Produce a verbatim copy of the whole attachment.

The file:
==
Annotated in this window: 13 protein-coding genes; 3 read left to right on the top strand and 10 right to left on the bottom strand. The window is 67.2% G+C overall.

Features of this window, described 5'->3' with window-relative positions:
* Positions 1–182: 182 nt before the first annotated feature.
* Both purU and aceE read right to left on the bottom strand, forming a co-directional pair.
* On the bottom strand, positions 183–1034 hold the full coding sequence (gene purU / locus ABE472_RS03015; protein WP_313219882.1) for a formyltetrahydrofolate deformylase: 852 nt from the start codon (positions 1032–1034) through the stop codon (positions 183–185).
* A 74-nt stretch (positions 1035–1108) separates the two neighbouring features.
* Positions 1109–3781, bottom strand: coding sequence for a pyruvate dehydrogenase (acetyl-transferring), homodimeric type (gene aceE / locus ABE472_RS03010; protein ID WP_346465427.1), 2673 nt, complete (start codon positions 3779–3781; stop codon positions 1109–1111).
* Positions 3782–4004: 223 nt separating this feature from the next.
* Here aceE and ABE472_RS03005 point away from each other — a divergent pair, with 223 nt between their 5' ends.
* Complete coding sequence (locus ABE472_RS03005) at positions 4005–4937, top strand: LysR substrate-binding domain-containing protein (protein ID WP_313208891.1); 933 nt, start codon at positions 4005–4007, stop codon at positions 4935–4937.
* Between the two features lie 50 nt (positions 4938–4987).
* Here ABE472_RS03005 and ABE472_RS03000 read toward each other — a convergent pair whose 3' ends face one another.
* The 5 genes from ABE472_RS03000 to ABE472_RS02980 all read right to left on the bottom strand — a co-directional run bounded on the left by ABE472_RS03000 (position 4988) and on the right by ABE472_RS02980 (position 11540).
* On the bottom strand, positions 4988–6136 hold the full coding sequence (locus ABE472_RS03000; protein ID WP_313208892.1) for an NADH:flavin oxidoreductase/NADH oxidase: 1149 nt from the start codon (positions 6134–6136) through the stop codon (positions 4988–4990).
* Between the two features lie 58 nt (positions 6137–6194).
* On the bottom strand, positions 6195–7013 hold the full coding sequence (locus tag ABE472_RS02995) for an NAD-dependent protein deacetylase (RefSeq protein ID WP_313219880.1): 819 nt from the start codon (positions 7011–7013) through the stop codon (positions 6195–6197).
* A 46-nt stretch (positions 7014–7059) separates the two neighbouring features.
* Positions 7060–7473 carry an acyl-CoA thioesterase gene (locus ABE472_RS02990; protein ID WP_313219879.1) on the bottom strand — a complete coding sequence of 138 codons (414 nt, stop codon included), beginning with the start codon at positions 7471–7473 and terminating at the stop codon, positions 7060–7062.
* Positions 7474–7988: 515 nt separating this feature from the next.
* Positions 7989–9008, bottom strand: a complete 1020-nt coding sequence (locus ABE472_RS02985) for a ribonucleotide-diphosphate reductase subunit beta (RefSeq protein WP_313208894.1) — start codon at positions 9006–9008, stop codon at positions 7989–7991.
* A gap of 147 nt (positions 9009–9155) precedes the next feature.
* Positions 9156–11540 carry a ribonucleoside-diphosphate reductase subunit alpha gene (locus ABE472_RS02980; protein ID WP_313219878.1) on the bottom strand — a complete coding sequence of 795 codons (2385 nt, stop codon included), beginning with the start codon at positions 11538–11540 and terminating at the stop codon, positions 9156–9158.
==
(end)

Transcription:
Annotated in this window: 13 protein-coding genes; 3 read left to right on the top strand and 10 right to left on the bottom strand. The window is 67.2% G+C overall.

Features of this window, described 5'->3' with window-relative positions:
* Positions 1–182: 182 nt before the first annotated feature.
* Both purU and aceE read right to left on the bottom strand, forming a co-directional pair.
* On the bottom strand, positions 183–1034 hold the full coding sequence (gene purU / locus ABE472_RS03015; protein WP_313219882.1) for a formyltetrahydrofolate deformylase: 852 nt from the start codon (positions 1032–1034) through the stop codon (positions 183–185).
* A 74-nt stretch (positions 1035–1108) separates the two neighbouring features.
* Positions 1109–3781, bottom strand: coding sequence for a pyruvate dehydrogenase (acetyl-transferring), homodimeric type (gene aceE / locus ABE472_RS03010; protein ID WP_346465427.1), 2673 nt, complete (start codon positions 3779–3781; stop codon positions 1109–1111).
* Positions 3782–4004: 223 nt separating this feature from the next.
* Here aceE and ABE472_RS03005 point away from each other — a divergent pair, with 223 nt between their 5' ends.
* Complete coding sequence (locus ABE472_RS03005) at positions 4005–4937, top strand: LysR substrate-binding domain-containing protein (protein ID WP_313208891.1); 933 nt, start codon at positions 4005–4007, stop codon at positions 4935–4937.
* Between the two features lie 50 nt (positions 4938–4987).
* Here ABE472_RS03005 and ABE472_RS03000 read toward each other — a convergent pair whose 3' ends face one another.
* The 5 genes from ABE472_RS03000 to ABE472_RS02980 all read right to left on the bottom strand — a co-directional run bounded on the left by ABE472_RS03000 (position 4988) and on the right by ABE472_RS02980 (position 11540).
* On the bottom strand, positions 4988–6136 hold the full coding sequence (locus ABE472_RS03000; protein ID WP_313208892.1) for an NADH:flavin oxidoreductase/NADH oxidase: 1149 nt from the start codon (positions 6134–6136) through the stop codon (positions 4988–4990).
* Between the two features lie 58 nt (positions 6137–6194).
* On the bottom strand, positions 6195–7013 hold the full coding sequence (locus tag ABE472_RS02995) for an NAD-dependent protein deacetylase (RefSeq protein ID WP_313219880.1): 819 nt from the start codon (positions 7011–7013) through the stop codon (positions 6195–6197).
* A 46-nt stretch (positions 7014–7059) separates the two neighbouring features.
* Positions 7060–7473 carry an acyl-CoA thioesterase gene (locus ABE472_RS02990; protein ID WP_313219879.1) on the bottom strand — a complete coding sequence of 138 codons (414 nt, stop codon included), beginning with the start codon at positions 7471–7473 and terminating at the stop codon, positions 7060–7062.
* Positions 7474–7988: 515 nt separating this feature from the next.
* Positions 7989–9008, bottom strand: a complete 1020-nt coding sequence (locus ABE472_RS02985) for a ribonucleotide-diphosphate reductase subunit beta (RefSeq protein WP_313208894.1) — start codon at positions 9006–9008, stop codon at positions 7989–7991.
* A gap of 147 nt (positions 9009–9155) precedes the next feature.
* Positions 9156–11540 carry a ribonucleoside-diphosphate reductase subunit alpha gene (locus ABE472_RS02980; protein ID WP_313219878.1) on the bottom strand — a complete coding sequence of 795 codons (2385 nt, stop codon included), beginning with the start codon at positions 11538–11540 and terminating at the stop codon, positions 9156–9158.